Simply linkin one Joffrey high point to the next, without conveying the depth of feeling underlying each one, would be a monumental achievement in dot connection. But Joffrey is a compelling tale well told, blessed with emotionally generous characters and infused with joy, suspense, tragedy and redemption. This is largely thanks to the storytelling expertise of the production team, led by writer/director Bob Hercules, who also directed the Bill T. Jones documentary A Good Man, and co-producer Harold Ramis, whose own artistic and exceptionally entertaining career includes Animal House, Ghostbusters and Groundhog Day.

Director Bob Hercules on the set of “Joffrey: Mavericks of American Dance.” Photo: courtesy Media Process Group.

Along with McKenzie, dancers, critics and collaborators like Helgi Tomasson, Lar Lubovitch, Jooss, Twyla Tharp, Anna Kisselgoff and Ashley Wheater, who is now the company’s artistic director, figure in the story via interviews, archival footage and countless photographs. Melissa Sterne deserves kudos for skillfully editing these many elements into a dynamic, yet never manic, collage. Mandy Patinkin lends fine narration.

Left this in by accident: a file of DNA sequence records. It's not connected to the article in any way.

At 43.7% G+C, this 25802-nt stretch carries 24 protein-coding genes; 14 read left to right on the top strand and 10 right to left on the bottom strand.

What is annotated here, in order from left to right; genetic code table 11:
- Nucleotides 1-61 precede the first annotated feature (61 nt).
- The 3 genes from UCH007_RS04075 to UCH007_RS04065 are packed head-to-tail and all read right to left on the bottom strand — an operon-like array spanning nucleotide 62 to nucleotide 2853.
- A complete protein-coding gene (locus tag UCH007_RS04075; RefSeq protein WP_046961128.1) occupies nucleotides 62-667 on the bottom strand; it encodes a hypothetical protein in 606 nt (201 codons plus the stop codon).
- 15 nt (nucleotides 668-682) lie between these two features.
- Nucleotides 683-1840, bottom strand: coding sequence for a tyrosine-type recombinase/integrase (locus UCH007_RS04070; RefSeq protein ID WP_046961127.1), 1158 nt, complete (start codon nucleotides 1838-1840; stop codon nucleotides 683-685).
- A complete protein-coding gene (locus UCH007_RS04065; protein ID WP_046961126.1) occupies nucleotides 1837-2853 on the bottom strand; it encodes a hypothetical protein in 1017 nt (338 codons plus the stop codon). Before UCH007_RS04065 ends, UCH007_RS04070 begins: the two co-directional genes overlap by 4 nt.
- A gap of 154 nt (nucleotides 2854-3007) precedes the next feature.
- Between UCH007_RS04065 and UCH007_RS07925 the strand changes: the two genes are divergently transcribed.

Dashed more than once on the rocks of poor leadership and worse finances, the Joffrey Ballet has righted itself time and again. The musician Prince once intervened with cash; a series of admittedly kitschy, crowd-pleasing shows rekindled audience interest in the 1980s; and a move to Chicago, in 1995, finally got the company out of the shadows and into its own limelight.

After a generation of relative stability, a labor dispute in 2011 led to a dancer lockout and partial cancellation of that year’s season. But today’s Joffrey also has the financial strength to open and maintain its own building and, under Wheater’s able leadership, it continues to ride the currents.

Joffrey: Mavericks of American Dance screens at the San Francisco Dance Film Festival on Sunday, March 18, at 6 p.m., and at the Balboa Theatre on Monday, March 19, at 7 p.m. It is being released nationwide throughout spring 2012, and on DVD and on-demand in June. Visit joffreymovie.com for details.